This mode of respiration is the opposite of full abdominal respiration. Gently pull into the area of your stomach while breathing, holding the perineum upwards. The pressure is higher than regular breathing. Total reverse breathing should be used to enhance martial applications (hakkei). Refrain from reverse breathing when you have high blood pressure problems.
Expand the lower abdomen (the area from the navel down) while breathing out.
Control over abdominal muscles.Control over abdominal muscles.Controlling the abdomen muscles
Correct breathing in the martial arts requires practice. Complete abdominal breathing and the reverse alternative are exercises to develop the abdomen muscles and having full control of these muscles.
Though often overlooked, breathing has a vitally important role in our lives. Correct breathing can lead to increased calmness and relaxation, which facilitates greater focus and endurance. For martial artists, success in combat depends largely on high levels of energy and concentration, so proper breathing is absolutely essential.
Most instructors insist on not thinking about what is referred to as correct breathing during training. The point is, if you don’t need oxygen, you won’t breathe until you need it. There’s no need to take deep breaths all the time. Breathing is a natural process and we should not think about it.
Of course, if your muscles are weak, you will not be able to perform a strong “hakkei” or explosive power if required. It all comes down to controlling your tanden. Therefore, respiratory training is needed to expand your breathing possibilities.
While it is relatively easy to practice complete abdominal breathing when sitting or standing quietly, it is much more difficult to perform when engaged in activities requiring physical effort and movement. Yet, the timing and rhythm of physical movement are linked to breathing and neuromuscular control. Breathing and neuromuscular control depend on each other and interact.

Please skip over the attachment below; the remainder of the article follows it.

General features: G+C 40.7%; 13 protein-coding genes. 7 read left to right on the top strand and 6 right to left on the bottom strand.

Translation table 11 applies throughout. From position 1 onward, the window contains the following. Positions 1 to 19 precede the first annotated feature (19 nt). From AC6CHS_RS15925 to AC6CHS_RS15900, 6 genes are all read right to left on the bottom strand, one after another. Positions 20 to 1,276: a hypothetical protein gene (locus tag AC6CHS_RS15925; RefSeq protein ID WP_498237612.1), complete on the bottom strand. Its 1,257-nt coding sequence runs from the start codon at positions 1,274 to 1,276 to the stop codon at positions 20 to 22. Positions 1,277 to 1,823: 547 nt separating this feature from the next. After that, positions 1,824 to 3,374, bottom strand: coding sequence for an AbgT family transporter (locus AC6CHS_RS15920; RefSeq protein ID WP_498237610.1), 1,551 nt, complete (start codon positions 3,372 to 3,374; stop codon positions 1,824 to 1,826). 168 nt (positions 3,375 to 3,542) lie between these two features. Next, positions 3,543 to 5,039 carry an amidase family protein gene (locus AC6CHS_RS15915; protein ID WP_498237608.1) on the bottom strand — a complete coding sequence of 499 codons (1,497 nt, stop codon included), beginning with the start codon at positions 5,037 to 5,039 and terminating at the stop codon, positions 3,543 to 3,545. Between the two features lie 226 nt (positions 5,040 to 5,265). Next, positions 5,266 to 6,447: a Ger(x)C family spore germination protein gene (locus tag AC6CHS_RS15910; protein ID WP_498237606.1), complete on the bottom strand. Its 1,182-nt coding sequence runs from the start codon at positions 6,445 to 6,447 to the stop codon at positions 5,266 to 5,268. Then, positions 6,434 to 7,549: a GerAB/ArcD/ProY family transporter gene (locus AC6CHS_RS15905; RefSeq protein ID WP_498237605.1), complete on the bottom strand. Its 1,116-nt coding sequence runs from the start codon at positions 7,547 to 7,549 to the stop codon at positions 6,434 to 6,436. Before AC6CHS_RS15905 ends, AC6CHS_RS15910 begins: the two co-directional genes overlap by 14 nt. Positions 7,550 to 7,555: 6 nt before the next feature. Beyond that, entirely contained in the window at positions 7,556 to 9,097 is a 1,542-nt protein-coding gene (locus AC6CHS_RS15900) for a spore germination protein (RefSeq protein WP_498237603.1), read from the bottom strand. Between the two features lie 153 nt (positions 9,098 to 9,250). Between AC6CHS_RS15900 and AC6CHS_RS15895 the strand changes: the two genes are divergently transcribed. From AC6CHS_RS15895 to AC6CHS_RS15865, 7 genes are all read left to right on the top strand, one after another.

Some practical information
How to become “Jūkozo” – flexible body
“Jūkozo” – flexible body is already described in another post on this blog
In every exercise, the body needs a quality that is not tense. The word “flexible” is accurate. The word relax is sometimes used, but that is not the right word in this context. Relax makes you feel almost limp. The body needs some muscle tone to move immediately.
Strength is generated through the loosening of the shoulders and the use of a flexible koshi.
I have already mentioned several times the efficiency of “ritsuzen” as the main exercise in developing a flexible body with the quality of “Jūkozo”. It is not a question of “standing”, but of an exercise with many internal movements. Full breathing may be added after the body is free of excessive strain.
Breathing during an exercise
If you are tense, your breathing will be not optimal. First, create Jūkozo before proceeding with the integration of complete abdominal breathing.
If you want to include complete abdominal breathing in your exercises, you must consider the rate of breathing. Breathing and body movements have to be synchronized, especially when you begin such an integration of breathing. We need to slow down the pace of performance. Breathing may not cause excessive muscle strain. Breathing is a natural process and breathing exercises are tools to improve respiration efficiency.
Complete abdominal breathing is the normal breathing during exercises. Reverse abdominal breathing is used when explosive power is needed.
Oshi-taoshi type of exercise
Expiration occurs primarily when power is needed, inspiration occurs when you absorb the opponent’s motion and power.
When you absorb the power, the reverse breath can be used to produce “hakkei” upon exhalation. In some cases, you will be able to use “Kiai”.
The exercise must be done at slow speed and in sync.
More info about these exercises
While breathing is a natural process, but at the beginning of respiratory training, you need to be very careful when you have medical problems. Breathing workouts may further aggravate your problems. Please check with your doctor for guidance.